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February 13, 2006

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» The trick is in the wrist... from desertlightjournal.blog-city.com
Doc Searls has pretty much had it with the discussion on gatekeeping and A-listers, yadayada. This is understandable. (If youve missed all or part of this discussion, as I did, check Docs post for a roundup.) I'd justread Dave Wi [Read More]

Comments

Matt

Have you tried Megite at http://www.megite.com, it is a memeorandum like service.

John Dowdell

"For A-list bloggers, the price is the mastery of technology, terminology, rhetoric, and the discipline to dedicate hours of your day to reading, researching, and posting insightful new postings and replies. To be on the A-list, people need to believe you matter, and the currency of the medium is intelligence and literacy."

I'm not sure of this part... the currency is the link, isn't it? It's natural that more links go to personal acquaintances than to unknown writers found through a search engine. The connections among the original magazine/conference social circuit were cemented in pagerank years back with things like blogrolls. These connections change over time, sure, but they tend to stay the same too.

I'm with you on "people need to believe you matter", but suspect that the criteria for this is the normal human mix of social and intellectual attractions.

"One thing we have far too much of on the net today is spurious, unresearched and unreliable information. The A-list is raising the bar."

I'm not sure of this, either, because highly-viewed bloggers have published under-researched stories in the past, to the detriment of others. The discovery of contrary evidence seems to be the antidote to false news, and our systems aren't quite there yet....

Gary Wisniewski

"The currency is the link..."

Well, maybe in the most literal way, yes. But, if the A-list is a club, the price of admission is a bit more complex. One of the things that sets Memeorandum apart is that it analyzes relationships between blogs, attempting to go beyond simple linking. In fairness, any comment or post which grabs attention probably pushes one up the ladder. I suppose you can get on the A-list by being the worst possible writer with the most detestable rhetoric. Even the A-list needs court jesters.

"The A-list is raising the bar..."

I see this all the time! Scoble posted something idiotic the other day and within 1 hour he had about 20 comments pointing out how ludicicrous it was. There is a lot of pressure to work harder to be more accurate, research your work better, and write well. Sure there are mistakes, but lately, I'm noticing more and more mistakes in mainstream journalism as the sub-editors step aside and let the writers indulge in "direct access". Blogging integrity is, I believe, getting better, and mainstream media is, though still on top, NOT getting better.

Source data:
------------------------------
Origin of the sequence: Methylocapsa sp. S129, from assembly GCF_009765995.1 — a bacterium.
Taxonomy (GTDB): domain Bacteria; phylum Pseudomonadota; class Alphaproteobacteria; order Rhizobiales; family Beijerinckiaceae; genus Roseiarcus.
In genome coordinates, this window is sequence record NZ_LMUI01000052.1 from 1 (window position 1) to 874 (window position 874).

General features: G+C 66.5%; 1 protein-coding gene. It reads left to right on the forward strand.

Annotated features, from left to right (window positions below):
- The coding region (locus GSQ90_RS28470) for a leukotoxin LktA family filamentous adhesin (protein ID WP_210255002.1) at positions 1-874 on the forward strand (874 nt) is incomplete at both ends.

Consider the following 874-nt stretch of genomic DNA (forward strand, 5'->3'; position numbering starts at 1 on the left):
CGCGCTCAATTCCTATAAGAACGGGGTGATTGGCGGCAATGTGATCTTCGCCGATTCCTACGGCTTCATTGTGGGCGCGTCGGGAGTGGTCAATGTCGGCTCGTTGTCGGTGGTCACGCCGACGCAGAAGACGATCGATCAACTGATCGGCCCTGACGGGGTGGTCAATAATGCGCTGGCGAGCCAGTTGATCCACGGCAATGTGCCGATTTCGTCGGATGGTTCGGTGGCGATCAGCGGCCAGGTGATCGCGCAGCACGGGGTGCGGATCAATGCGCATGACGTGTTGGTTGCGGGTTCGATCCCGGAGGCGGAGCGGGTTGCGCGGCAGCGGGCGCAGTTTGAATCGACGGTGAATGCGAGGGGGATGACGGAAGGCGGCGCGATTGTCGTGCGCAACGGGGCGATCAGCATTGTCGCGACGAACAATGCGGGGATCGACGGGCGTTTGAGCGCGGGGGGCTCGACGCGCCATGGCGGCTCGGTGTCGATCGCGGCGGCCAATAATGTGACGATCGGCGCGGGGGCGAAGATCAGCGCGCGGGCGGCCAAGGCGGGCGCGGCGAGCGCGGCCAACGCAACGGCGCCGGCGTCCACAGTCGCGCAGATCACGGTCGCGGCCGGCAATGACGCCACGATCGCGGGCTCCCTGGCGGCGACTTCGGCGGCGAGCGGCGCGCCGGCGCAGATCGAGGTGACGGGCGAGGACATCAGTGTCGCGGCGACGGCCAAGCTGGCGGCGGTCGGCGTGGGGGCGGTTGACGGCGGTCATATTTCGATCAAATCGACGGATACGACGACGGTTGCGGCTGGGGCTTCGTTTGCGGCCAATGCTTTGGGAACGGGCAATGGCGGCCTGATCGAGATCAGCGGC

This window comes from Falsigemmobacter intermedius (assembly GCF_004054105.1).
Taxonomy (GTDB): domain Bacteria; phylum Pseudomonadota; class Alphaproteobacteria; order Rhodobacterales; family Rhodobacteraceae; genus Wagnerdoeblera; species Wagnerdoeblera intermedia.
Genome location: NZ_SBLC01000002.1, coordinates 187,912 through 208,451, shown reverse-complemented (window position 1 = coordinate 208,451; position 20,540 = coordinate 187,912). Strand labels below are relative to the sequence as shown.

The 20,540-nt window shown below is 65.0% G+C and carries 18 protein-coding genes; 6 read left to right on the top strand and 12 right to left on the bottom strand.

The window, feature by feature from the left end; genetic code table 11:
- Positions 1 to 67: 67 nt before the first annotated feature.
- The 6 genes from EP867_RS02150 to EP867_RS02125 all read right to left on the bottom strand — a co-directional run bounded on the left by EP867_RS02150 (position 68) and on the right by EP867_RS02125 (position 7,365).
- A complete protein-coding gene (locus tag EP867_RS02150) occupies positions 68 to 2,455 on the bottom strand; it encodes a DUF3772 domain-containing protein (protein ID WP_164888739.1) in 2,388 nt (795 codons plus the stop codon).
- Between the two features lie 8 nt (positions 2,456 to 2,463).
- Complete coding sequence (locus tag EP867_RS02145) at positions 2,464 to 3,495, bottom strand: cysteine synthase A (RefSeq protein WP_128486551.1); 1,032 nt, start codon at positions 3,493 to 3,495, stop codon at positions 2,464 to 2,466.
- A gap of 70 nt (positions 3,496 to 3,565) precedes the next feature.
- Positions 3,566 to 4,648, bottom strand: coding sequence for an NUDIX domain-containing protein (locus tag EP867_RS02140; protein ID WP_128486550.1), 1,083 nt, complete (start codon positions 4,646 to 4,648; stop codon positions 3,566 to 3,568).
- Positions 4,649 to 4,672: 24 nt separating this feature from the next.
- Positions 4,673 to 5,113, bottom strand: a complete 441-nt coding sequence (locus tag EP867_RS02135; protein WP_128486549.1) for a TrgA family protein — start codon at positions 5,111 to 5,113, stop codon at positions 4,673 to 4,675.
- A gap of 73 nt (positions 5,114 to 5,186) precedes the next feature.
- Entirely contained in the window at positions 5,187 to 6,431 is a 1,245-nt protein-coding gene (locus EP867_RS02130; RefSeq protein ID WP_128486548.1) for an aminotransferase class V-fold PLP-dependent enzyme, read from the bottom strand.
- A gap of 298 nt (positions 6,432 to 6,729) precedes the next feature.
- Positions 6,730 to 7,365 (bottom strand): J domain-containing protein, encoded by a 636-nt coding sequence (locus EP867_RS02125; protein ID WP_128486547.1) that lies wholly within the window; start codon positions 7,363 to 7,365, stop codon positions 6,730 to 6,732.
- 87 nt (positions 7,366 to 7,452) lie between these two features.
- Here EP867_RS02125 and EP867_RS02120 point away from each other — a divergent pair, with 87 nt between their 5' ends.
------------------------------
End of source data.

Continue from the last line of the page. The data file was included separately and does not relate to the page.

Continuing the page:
Sadly, I think this is a short-term phenomenon. Scott Karp and others pointed out just how "niche" the blogging world really is. I am so impressed with the quality of comments and posts across many, many tech blogs. For a seemingly "public forum", bloggers appear to me to be more well educated, more literate, more focused. Yet, everybody is hoping it will go mainstream. When it does, my "comments keep the A-listers working hard" theory is history. Imagine Scoble's posts jammed with unsolicited comments from average MS Office users asking about the preferences toolbar. Even Scoble might throw in the towel!

hugh macleod

Ummm... who is this "A-List", exactly? Fred Wilson has a lower Technorati ranking than me... does that make me an "A-Lister"?

At least if you're a member of the Bohemian Club, you have a certificate to say that you belong. But who hands out the membership certificates in the blogosphere? It's rather vague.

Gary Wisniewski

"It's rather vague"....

You bet it is vague. However, the A-list is a useful metaphor for where things seem to be heading. The notion of who is "on the A-list" is just forming in the blogosphere, which may be why this whole thread of discussion has raised a bit more attention than prior threads.

But, it IS forming. Technorati ranks aren't very useful because they don't, in and of themselves, create visibility and engagement. It may be that their ranking algorithm isn't great, but more likely it's because Technorati doesn't choose to create "new content" from their rankings in the way Memeorandum does. Technorati is about measuring, reporting, organizing. Memorandum is about emulating conventional media. It's the kind of technology bridge needed to solve visibility problems, but it also is one of the prime types of technologies that will create the metphorical A-list.

Who knows, if the masses ever throng to the blogs, maybe the only way to solve the pecking order problems will be to issue certificates to those allowed to make comments. That will close the loop. :-)

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